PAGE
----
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JPEN J Parenter Enteral Nutr. 2017 Jan 1:148607116688881. doi: 10.1177/0148607116688881. [Epub ahead of print]

Malnutrition in Patients With Cancer.

Author information

1
1 Hematology and Cell Therapy, Tours Teaching Hospital (CHRU), Tours, France and Faculty of Medicine of Tours, University François Rabelais, Tours, France.
2
2 Dietetic and Nutrition Unit, Gustave Roussy, Cancer Campus, Grand Paris, France.
3
3 Medical Oncology, Cochin Teaching Hospital, AP-HP, Paris, France and University Paris Descartes, Paris, France.
4
4 Otolaryngology Head and Neck Surgery, Tenon Teaching Hospital, AP-HP, Paris, France and University Pierre et Marie Curie, Paris VI, France.
5
5 Gynecological Surgery, Gustave Roussy, Cancer Campus, Grand Paris, France.
6
6 Digestive and Hepatobiliary Surgery, Pitié-Salpêtrière Teaching Hospital, AP-HP, Paris, France and University Pierre et Marie Curie, Paris VI, France.
7
7 Gastroenterology, Perpignan Hospital, Perpignan, France.
8
8 Clinical Nutrition and Gastroenterology, Cancer Institute (ICM Val d'Aurelle), Montpellier, France.
9
9 Medical Oncology, Paoli-Calmettes Institute, Marseille, France.
10
10 Oncology and Geriatrics, Paoli-Calmettes Institute, Marseille, France.
11
11 Gastroenterology and Clinical Nutrition, Nice Teaching Hospital (CHU) and University of Nice Sophia-Antipolis Nice, France.
12
12 Oncology, Antoine Lacassagne Institute, Nice, France.
13
13 Medical Oncology, Saint-Joseph Hospital, Paris, France. A complete list of collaborators is presented in the acknowledgment section.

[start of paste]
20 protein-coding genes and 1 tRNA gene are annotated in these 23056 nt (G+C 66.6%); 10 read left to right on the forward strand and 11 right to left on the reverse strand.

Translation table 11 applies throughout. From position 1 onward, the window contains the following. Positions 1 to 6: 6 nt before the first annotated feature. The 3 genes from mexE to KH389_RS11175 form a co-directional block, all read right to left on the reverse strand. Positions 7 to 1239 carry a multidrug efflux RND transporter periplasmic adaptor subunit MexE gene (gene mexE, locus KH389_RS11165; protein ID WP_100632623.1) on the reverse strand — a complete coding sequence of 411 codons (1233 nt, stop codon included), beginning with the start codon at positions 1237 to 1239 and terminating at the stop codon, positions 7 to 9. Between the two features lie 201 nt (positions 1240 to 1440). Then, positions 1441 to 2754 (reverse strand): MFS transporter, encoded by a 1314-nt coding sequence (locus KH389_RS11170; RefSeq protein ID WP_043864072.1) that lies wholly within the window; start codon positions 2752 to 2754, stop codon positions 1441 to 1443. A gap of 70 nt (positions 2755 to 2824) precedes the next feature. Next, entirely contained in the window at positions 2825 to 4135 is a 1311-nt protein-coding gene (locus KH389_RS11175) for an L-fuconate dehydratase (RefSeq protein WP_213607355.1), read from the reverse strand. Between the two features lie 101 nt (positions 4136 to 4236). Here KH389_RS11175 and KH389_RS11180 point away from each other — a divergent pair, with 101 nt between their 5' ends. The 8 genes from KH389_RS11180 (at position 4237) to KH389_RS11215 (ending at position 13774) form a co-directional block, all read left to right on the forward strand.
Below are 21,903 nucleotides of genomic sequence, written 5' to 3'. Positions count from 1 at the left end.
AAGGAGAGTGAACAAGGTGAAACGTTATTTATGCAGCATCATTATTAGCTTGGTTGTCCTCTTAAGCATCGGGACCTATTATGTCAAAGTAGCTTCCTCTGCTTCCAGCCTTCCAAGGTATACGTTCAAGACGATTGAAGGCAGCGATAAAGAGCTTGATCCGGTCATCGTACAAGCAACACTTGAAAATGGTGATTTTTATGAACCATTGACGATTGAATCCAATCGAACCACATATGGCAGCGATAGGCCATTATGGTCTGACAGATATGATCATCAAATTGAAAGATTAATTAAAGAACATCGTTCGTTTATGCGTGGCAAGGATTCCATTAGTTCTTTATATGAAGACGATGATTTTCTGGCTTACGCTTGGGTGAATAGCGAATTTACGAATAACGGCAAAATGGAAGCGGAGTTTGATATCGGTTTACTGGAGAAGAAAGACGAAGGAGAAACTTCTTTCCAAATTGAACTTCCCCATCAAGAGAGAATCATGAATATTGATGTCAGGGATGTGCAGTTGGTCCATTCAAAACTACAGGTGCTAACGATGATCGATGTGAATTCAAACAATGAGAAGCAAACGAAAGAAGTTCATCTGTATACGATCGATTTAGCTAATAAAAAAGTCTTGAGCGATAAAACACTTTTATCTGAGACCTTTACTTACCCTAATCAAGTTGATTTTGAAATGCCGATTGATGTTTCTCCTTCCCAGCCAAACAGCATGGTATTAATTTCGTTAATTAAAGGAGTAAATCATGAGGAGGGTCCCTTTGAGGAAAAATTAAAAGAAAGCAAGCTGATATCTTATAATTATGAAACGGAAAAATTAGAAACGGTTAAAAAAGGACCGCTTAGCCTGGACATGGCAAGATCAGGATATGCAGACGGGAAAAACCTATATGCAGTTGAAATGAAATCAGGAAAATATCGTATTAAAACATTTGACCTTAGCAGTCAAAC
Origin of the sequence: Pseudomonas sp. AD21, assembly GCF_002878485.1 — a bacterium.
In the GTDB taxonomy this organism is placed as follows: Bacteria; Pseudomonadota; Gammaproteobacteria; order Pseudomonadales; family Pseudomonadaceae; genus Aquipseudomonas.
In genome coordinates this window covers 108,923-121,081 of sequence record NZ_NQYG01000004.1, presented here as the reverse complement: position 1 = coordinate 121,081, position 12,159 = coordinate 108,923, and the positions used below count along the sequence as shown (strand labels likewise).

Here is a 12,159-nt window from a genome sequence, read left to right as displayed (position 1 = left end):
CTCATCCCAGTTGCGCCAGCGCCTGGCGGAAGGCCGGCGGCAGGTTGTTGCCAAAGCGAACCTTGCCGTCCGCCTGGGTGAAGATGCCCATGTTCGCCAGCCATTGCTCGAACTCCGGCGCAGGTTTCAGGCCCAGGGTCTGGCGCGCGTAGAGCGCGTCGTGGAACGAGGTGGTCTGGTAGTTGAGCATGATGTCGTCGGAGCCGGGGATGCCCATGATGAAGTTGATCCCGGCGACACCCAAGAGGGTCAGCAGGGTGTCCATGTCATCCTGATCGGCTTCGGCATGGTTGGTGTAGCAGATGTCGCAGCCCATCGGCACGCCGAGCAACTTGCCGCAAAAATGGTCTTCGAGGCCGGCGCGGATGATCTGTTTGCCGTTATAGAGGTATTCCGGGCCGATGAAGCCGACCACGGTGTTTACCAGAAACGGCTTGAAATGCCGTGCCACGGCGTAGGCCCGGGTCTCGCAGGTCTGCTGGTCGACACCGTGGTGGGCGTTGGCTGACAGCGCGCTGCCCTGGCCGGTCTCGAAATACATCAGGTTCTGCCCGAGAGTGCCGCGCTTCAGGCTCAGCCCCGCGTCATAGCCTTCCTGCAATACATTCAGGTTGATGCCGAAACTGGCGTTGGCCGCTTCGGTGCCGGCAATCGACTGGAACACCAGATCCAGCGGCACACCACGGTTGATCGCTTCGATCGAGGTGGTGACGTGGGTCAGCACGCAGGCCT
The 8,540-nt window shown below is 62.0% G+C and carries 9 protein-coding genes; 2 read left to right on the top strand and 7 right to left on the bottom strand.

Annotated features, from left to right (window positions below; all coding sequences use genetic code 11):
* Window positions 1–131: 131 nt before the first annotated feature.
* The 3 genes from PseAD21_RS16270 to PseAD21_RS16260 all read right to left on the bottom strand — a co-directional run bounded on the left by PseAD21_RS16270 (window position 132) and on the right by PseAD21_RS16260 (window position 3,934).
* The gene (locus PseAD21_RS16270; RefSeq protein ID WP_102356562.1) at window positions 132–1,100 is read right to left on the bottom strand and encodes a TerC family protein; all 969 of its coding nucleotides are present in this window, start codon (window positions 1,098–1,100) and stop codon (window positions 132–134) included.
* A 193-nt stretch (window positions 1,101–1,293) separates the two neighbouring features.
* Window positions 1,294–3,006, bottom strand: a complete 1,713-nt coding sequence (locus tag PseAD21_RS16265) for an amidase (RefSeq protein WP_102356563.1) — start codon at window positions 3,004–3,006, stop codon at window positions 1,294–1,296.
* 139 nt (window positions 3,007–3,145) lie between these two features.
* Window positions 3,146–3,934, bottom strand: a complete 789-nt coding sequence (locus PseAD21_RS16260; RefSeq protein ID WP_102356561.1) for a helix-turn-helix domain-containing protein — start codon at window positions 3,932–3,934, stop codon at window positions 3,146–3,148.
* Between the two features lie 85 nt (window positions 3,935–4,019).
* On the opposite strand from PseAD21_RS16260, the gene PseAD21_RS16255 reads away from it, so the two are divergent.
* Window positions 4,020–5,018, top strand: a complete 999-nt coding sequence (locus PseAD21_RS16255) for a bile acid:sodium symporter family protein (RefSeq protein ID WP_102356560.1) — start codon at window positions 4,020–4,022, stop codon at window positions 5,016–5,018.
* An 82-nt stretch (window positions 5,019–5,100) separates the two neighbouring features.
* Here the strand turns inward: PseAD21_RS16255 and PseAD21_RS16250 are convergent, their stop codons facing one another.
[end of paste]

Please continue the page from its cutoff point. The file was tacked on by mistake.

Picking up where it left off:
Abstract

BACKGROUND:

Malnutrition is a critical predictor of toxicity and outcome in patients with cancer and may be perceived differently by patients, relatives, and physicians.

AIMS:

To assess the prevalence of malnutrition in oncology departments and to compare it with the perceptions of nutrition status by patients themselves, their closest relatives, and attending physicians.

MATERIALS AND METHODS:

A 1-day multicentric cross-sectional survey on the prevalence of malnutrition was conducted in different oncology departments using patient-, relative-, and physician-specific questionnaires. Malnutrition was defined by a weight loss ≥5% within 1 month or ≥10% within 6 months, a body mass index ≤18.5 kg/m2 in patients aged <70 years or ≤21 kg/m2 in patients aged ≥70 years, and/or albuminemia <35 g/L. Questionnaires for assessing medical condition, knowledge of nutrition status, and perceptions of the impact of malnutrition on daily life were distributed to consenting patients, attending physicians, and closest relatives.

RESULTS:

A total of 2197 patients were included, and 2071 and 976 questionnaires were collected from patients and relatives, respectively. Prevalence of malnutrition was 39%. Physicians overestimated malnutrition (44%), whereas patients and relatives underestimated it (22% and 23%, respectively, P < .001). Conversely, malnutrition-associated symptoms were underestimated by physicians compared with patients and relatives.

CONCLUSION:

We found a prevalence of malnutrition of 39%: it was underestimated by patients and relatives and overestimated by physicians.

KEYWORDS:

caregiver; malnutrition; nutrition intervention; quality of life; supportive care

PMID:
28135422
DOI:
10.1177/0148607116688881

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